Napolitano looks at money.

Discussing money with family members isn’t one of the easier conversations to have – especially when gathering for a holiday or family occasion. Nevertheless, these conversations are important, and should be had if you are looking to be helpful.

This talk should happen with family members you care about. Let’s start up the family tree with parents. It’s common for older generations to avoid discussing money. But these are the questions that should be asked, regardless of their willingness to answer.

Ask if their estate plan is current. Don’t be shocked to learn their estate plan may be as old as they are.

Ask if you have any roles in the settlement of their estate(s), such as trustee, health care agent, or personal representative. If yes, then you have the right to examine the documents to better understand your role. This also provides opportunities to revise or improve upon the current plan.

If there is a business interest involved, ask about the succession plan and who owns that business after the passing of the owner. Determine if the agreement is in writing, funded, and still relevant based on the condition of the business and the people that may be left behind to run it.

Ask about cash flow and if they feel at ease living their life dreams from a financial standpoint. Inquire if they’ve got a bucket list. Common among those nearing retirement is an ingrained mentality of not spending. Many don’t realize they may be able to afford and accomplish some of their bucket list items.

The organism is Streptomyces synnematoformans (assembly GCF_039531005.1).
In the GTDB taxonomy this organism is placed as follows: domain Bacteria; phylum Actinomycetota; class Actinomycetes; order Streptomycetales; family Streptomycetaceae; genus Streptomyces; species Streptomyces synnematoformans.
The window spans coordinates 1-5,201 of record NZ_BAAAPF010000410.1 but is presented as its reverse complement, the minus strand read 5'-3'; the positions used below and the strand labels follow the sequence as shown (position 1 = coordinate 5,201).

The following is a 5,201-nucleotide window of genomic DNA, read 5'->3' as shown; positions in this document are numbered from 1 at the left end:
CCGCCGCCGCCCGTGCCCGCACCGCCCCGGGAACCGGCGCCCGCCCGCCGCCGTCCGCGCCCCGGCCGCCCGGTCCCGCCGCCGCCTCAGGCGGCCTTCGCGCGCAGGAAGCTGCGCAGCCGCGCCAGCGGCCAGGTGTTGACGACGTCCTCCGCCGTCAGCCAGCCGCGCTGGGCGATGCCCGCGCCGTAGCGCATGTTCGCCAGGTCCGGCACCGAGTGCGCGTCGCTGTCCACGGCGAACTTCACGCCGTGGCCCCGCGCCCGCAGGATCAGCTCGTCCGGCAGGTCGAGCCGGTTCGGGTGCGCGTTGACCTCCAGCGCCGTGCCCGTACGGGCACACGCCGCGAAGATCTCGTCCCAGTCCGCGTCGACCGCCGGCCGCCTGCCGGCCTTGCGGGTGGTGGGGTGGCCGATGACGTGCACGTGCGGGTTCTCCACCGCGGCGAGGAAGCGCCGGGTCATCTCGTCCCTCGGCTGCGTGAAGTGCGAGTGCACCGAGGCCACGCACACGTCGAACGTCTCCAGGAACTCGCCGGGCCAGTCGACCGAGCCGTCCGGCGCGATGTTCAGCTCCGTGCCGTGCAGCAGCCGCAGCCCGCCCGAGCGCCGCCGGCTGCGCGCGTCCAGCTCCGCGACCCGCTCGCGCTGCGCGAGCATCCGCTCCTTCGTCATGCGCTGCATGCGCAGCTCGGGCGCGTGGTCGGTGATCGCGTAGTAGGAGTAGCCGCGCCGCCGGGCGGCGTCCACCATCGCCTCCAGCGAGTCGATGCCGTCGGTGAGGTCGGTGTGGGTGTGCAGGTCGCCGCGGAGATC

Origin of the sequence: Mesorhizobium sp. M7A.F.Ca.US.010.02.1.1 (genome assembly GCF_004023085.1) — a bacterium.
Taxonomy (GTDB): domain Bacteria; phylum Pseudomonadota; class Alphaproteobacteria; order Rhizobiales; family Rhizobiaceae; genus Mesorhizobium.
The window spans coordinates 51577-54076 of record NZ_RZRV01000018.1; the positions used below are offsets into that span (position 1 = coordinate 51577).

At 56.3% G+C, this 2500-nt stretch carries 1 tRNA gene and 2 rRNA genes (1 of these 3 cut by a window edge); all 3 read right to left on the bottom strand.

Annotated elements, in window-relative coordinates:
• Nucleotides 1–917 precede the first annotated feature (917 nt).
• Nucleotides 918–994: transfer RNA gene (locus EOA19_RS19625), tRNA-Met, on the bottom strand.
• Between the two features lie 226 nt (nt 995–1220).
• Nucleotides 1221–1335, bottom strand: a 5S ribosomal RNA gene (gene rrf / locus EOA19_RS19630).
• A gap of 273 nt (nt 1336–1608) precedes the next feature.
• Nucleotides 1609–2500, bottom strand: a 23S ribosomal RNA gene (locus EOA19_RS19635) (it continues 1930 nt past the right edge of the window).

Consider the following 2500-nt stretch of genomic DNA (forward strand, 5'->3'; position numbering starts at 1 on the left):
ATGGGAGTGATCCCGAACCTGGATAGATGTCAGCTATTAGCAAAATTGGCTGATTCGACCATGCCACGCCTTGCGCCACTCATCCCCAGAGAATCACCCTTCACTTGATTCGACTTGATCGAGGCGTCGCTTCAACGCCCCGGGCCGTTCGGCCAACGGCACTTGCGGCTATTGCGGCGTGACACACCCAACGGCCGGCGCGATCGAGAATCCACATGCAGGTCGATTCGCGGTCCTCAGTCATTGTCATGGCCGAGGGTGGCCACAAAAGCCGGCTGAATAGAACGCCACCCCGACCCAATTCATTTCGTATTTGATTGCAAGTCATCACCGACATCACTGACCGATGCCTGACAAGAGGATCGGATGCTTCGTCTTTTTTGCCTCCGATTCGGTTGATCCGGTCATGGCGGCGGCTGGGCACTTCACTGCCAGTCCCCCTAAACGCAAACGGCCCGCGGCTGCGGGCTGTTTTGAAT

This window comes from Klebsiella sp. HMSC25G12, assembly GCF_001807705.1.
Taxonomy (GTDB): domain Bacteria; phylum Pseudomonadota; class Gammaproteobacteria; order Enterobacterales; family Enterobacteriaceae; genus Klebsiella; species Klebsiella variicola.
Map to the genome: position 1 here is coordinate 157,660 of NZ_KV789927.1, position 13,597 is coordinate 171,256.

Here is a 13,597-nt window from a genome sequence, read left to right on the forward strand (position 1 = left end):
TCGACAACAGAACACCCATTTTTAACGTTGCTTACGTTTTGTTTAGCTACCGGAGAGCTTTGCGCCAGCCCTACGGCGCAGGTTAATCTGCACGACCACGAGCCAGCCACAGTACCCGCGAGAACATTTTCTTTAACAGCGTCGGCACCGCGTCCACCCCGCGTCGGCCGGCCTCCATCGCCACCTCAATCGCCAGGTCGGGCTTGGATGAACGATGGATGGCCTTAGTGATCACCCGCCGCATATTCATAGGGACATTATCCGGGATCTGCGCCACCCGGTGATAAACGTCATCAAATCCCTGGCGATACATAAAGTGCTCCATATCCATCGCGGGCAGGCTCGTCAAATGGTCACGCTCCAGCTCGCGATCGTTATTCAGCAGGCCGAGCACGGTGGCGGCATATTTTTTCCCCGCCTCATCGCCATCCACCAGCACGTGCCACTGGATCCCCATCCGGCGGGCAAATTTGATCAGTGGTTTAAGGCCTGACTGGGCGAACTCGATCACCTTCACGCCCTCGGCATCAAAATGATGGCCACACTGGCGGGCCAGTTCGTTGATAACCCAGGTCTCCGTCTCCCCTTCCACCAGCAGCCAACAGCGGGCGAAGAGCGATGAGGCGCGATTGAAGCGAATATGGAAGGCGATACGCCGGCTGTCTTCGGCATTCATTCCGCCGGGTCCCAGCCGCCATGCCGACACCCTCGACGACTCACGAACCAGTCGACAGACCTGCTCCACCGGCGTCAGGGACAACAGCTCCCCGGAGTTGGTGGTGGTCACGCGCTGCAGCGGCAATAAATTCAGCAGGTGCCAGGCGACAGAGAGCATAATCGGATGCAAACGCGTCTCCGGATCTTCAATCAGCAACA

On to siblings –  it’s ok to discuss financial issues you may have in common. For siblings with minor children, ask if they’ve appointed successor guardians in case of their pre-mature passing. Don’t be surprised if your sister reveals that you are their undisclosed choice or that they haven’t done anything.

The last: your children. Children with the most to lose are young adults with minor children. The important issues for your kids are guardianship of their minor children, the amount of life insurance on each parent, and the type of estate planning documents they possess.

Many young adults don’t have much of an estate, but many do have dependents and a young spouse. Imagine this, a young parent with $1 million in life insurance passes away and that money goes directly to the young surviving spouse who remarries quickly and then gets divorced, splitting that money with their ex and not your grandchild. A better solution is a trust for the benefit of a young surviving spouse and your grandchild, disinheriting any potential spouse number two.